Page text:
Forum for Shareholders of CA, Inc.

Forum Home Page

Pending Status

Forum activities relating to CA, Inc. are temporarily suspended pending release of a court-appointed Examiner's report on management compliance with a Deferred Prosecution Agreement.

CA Forum Home Page

CA Research Reference


See also referenced

CA Shareholder Proposal to Remove Directors


The New York Times
April 27, 2006

The Shareholder Spring

Graphic: Shareholders' Concerns This Year
Annual shareholder meetings are typically dull, scripted affairs, but as executives and directors of public companies step into the spotlight at this year's gatherings, some for the first time are hearing organized and articulate shareholder discontent.

And officials at many of those companies are digging in their heels, using stockholder-financed war chests to resist shareholder demands for more say in executive pay practices and director elections.

"Even if there's any inclination to concede the shareholder is right, these guys are not going to say it in a public forum," said Daniel J. Steininger, chairman of the Catholic Funds, a mutual fund company in Milwaukee, and author of proposals on director compensation that are under consideration at seven companies this year. "Having to meet with the shareholders when your stock is down over a four-to-five-year period is not a fun experience; they'd rather be at the dentist having a root canal."

Shareholders at Cendant, Home Depot, AT&T and other companies will consider proposals intended to rein in executive or director pay. Shareholders of companies like Pfizer and AT&T are being asked to withhold votes for executives or directors.

The new aggressiveness by some shareholders this year seems to be a result of several factors. Some appear to be taking up the issue of director elections after the demise last year of a proposal by securities regulators to allow greater shareholder participation in these matters. Another reason for activism seems to be a view that executive pay at some corporations is reducing shareholder returns, even among top performers.

Tomorrow, for example, Merrill Lynch shareholders will vote on two proposals related to executive pay at the company. One asks that the pay awarded to directors be put to a shareholder vote; the other requests that shareholders be allowed to vote, on an advisory basis only, on the executive compensation approved by Merrill's board. Last year, E. Stanley O'Neal, Merrill Lynch's chief executive, received $37 million in salary, bonus and incentive pay. Both proposals are opposed by Merrill's board, which argues that the executive pay is justified by the firm's stellar performance in 2005 including record net earnings, up 15 percent from 2004.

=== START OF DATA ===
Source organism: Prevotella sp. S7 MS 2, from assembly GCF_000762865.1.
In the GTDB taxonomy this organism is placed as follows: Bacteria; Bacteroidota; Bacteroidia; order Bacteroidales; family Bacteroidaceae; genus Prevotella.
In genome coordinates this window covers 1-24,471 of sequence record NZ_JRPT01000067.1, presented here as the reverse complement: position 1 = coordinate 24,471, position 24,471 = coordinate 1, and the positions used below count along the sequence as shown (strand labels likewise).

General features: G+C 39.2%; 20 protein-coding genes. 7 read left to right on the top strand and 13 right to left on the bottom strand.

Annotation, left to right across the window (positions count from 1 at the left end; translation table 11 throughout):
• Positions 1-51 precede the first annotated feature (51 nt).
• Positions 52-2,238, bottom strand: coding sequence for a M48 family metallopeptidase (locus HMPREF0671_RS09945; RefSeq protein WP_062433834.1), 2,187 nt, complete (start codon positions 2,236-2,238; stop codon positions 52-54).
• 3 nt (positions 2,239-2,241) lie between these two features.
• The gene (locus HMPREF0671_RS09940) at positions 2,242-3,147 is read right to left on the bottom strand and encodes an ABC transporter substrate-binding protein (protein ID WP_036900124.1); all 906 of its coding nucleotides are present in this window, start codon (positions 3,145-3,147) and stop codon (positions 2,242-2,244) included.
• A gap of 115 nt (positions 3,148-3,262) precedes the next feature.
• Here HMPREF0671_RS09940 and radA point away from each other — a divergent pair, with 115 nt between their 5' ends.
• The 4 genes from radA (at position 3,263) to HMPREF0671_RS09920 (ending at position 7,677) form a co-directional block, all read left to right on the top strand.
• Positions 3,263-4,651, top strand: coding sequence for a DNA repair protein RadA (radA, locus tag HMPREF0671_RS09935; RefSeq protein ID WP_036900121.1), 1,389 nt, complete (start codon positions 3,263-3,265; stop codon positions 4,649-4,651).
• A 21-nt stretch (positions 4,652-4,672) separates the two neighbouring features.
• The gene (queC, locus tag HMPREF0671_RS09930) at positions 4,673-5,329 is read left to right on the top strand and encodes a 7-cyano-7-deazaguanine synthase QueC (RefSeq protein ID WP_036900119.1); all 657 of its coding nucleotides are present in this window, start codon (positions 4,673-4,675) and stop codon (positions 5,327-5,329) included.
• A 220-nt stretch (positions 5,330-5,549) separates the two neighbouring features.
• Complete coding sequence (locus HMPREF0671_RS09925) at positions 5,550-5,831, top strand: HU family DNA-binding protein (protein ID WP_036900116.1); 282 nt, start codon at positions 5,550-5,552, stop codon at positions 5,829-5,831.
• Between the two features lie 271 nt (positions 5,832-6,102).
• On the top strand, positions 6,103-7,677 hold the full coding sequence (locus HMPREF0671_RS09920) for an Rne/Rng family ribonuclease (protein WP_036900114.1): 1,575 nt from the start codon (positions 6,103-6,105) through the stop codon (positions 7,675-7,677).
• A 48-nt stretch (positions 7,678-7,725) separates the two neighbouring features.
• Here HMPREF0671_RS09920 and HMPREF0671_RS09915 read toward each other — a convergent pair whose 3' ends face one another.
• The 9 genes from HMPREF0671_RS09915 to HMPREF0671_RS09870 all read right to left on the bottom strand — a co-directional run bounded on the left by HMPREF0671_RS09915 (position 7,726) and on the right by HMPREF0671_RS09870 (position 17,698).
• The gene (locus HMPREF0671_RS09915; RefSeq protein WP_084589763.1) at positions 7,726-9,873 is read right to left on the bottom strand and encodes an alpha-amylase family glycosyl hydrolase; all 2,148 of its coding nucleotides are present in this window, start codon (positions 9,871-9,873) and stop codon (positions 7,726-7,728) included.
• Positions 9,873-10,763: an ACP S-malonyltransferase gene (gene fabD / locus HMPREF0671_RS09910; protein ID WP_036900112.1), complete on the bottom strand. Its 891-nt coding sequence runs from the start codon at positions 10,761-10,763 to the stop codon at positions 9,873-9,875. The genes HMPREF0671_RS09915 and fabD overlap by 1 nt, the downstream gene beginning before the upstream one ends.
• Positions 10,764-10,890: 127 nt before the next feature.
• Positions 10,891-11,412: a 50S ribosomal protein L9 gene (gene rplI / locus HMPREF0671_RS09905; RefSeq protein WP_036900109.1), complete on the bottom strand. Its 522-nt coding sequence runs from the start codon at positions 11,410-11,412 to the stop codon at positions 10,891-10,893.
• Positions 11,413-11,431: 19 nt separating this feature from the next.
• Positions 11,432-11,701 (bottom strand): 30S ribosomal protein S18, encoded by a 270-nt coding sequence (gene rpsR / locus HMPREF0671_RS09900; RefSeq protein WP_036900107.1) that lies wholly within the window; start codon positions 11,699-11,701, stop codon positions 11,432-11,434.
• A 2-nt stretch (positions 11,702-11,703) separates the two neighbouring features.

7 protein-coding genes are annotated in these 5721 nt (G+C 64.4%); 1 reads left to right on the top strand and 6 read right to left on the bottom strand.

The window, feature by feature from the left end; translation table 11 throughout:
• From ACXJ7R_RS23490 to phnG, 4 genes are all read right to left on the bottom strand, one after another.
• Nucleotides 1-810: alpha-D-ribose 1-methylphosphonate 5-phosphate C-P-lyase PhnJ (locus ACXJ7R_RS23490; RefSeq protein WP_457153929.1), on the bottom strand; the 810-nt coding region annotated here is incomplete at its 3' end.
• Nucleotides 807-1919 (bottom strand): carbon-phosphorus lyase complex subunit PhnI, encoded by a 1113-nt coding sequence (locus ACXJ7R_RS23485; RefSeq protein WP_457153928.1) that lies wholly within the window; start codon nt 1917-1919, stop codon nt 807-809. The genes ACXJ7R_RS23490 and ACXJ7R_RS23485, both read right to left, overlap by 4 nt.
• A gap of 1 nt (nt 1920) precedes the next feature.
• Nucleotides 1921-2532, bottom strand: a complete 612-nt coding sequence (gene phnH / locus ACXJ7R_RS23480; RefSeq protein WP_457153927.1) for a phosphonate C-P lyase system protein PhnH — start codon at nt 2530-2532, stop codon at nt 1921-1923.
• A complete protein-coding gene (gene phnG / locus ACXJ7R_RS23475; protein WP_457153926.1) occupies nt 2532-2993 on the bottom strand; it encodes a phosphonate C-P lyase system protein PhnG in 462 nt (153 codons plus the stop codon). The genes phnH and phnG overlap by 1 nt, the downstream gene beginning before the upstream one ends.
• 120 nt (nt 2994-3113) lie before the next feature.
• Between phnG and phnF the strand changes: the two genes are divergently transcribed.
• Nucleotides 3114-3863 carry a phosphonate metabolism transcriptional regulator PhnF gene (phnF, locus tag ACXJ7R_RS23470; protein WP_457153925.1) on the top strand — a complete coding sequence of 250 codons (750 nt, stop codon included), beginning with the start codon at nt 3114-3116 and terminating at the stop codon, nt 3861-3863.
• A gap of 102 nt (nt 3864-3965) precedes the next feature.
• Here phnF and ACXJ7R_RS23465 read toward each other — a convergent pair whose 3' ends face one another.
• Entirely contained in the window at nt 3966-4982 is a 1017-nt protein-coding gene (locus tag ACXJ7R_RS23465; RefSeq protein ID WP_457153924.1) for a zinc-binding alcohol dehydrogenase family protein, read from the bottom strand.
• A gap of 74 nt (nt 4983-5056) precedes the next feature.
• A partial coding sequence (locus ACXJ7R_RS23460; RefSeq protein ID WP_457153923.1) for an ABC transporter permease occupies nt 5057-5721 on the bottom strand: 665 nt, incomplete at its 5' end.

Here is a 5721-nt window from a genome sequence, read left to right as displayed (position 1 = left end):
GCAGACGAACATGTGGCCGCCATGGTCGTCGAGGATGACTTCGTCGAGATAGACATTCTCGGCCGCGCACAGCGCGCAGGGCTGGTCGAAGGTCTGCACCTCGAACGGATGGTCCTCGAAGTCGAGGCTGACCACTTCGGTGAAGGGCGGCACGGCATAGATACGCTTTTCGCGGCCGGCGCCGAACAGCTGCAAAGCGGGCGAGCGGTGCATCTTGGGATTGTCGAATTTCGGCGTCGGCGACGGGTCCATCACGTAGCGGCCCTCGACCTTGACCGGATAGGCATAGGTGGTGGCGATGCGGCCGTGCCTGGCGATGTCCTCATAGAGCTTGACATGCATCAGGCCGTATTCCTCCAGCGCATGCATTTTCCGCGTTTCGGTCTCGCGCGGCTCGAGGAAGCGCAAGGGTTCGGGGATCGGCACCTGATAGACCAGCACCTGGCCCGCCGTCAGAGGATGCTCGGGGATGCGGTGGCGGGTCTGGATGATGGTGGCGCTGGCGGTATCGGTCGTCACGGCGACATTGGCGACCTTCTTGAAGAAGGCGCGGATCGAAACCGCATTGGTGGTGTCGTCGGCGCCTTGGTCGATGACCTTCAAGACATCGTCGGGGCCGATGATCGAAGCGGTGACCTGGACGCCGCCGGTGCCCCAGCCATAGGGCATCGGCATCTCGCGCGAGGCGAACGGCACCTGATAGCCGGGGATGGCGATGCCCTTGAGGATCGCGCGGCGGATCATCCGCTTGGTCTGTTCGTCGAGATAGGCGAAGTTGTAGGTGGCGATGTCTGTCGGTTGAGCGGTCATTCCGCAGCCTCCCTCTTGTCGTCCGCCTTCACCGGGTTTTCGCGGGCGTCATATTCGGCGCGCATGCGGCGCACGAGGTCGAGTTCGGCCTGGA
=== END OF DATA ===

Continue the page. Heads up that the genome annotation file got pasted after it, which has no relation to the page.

Paul Hodgson, senior research associate at the Corporate Library, an institutional advisory firm in Portland, Me., said pay practices were the top focus of shareholders this year, especially as pay relates, or does not, to a company's performance.

"There is a growing number of pension funds who are recommending 'withhold' votes from compensation committee directors because they are unhappy with the job they are doing," Mr. Hodgson said. "We didn't really see very much of that last year."

Late yesterday, Denise L. Nappier, Connecticut's state treasurer, said its $23 billion Retirement Plans and Trust Funds would oppose the re-election of compensation committee members at AT&T, Wal-Mart, Home Depot, Merck, Time Warner, Verizon Communications, Safeway, BellSouth and Pfizer.

"In my view," a statement by Ms. Nappier said, "the most important issue that stands in the way of fully restoring investor trust and eliminating the trust gap that was caused by the scandals of the Enron era is the issue of executive compensation."

Pfizer's shareholders meet today in Lincoln, Neb., to vote on 13 directors and other matters. Two proxy advisory firms have recommended withholding votes from members of the board's compensation committee because it has awarded Hank McKinnell, the chief executive, $65 million in pay since he got the job and an $83 million pension when he retires. During that period, shares have lost 46 percent of their value.

Pfizer's directors argue that Mr. McKinnell's pay is justified, given his long stint at the company and his many contributions to it.

At the Bristol-Myers Squibb annual meeting on Tuesday, shareholders are to vote on a provision requiring that the board review all awards made to senior executives based on having met performance targets that were subsequently revised in a significant restatement of the company's results or in a large special write-down. The proposal asks that the board also be forced to recoup all bonuses or awards related to targets that were not actually achieved.

The Bristol-Myers board is recommending that shareholders reject the proposal, which received the support of 21 percent of the votes cast last year. The company, which entered into a deferred-prosecution agreement with federal prosecutors last year to avoid an indictment in an accounting fraud case, has instituted a policy to recoup cash bonuses if there is a significant restatement, the board said in making the recommendation.